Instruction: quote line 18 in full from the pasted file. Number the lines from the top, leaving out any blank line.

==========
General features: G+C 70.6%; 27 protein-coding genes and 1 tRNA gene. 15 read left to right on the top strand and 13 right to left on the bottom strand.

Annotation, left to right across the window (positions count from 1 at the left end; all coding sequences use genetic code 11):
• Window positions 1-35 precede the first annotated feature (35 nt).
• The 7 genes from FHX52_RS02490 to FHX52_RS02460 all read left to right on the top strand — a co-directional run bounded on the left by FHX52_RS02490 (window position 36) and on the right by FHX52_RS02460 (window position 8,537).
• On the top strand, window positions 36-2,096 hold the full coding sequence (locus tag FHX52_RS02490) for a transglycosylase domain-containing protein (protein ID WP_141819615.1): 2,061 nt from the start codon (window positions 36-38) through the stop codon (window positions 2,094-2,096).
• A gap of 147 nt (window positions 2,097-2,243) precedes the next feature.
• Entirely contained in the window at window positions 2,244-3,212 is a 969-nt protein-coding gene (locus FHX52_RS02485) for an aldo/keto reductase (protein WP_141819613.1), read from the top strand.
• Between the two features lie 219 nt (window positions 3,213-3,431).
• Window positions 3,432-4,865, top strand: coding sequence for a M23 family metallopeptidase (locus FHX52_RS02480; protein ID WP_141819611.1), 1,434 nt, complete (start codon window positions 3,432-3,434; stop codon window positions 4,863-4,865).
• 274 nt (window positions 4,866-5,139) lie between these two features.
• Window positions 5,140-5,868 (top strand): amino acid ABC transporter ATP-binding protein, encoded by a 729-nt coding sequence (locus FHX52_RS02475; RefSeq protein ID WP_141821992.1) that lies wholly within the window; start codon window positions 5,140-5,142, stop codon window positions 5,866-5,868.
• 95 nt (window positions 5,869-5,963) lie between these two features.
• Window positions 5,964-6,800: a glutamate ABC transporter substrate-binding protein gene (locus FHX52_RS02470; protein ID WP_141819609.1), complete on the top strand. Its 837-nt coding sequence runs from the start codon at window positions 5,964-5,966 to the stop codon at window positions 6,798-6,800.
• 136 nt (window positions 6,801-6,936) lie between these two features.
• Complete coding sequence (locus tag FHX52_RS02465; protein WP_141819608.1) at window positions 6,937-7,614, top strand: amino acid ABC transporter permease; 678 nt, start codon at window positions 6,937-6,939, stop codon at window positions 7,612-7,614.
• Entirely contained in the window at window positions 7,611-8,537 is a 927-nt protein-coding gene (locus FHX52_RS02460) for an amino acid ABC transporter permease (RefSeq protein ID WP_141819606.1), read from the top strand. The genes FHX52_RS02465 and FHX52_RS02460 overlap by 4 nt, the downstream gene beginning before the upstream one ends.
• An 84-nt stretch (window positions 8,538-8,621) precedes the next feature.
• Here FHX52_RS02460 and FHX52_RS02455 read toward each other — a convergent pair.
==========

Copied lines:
• Here FHX52_RS02460 and FHX52_RS02455 read toward each other — a convergent pair.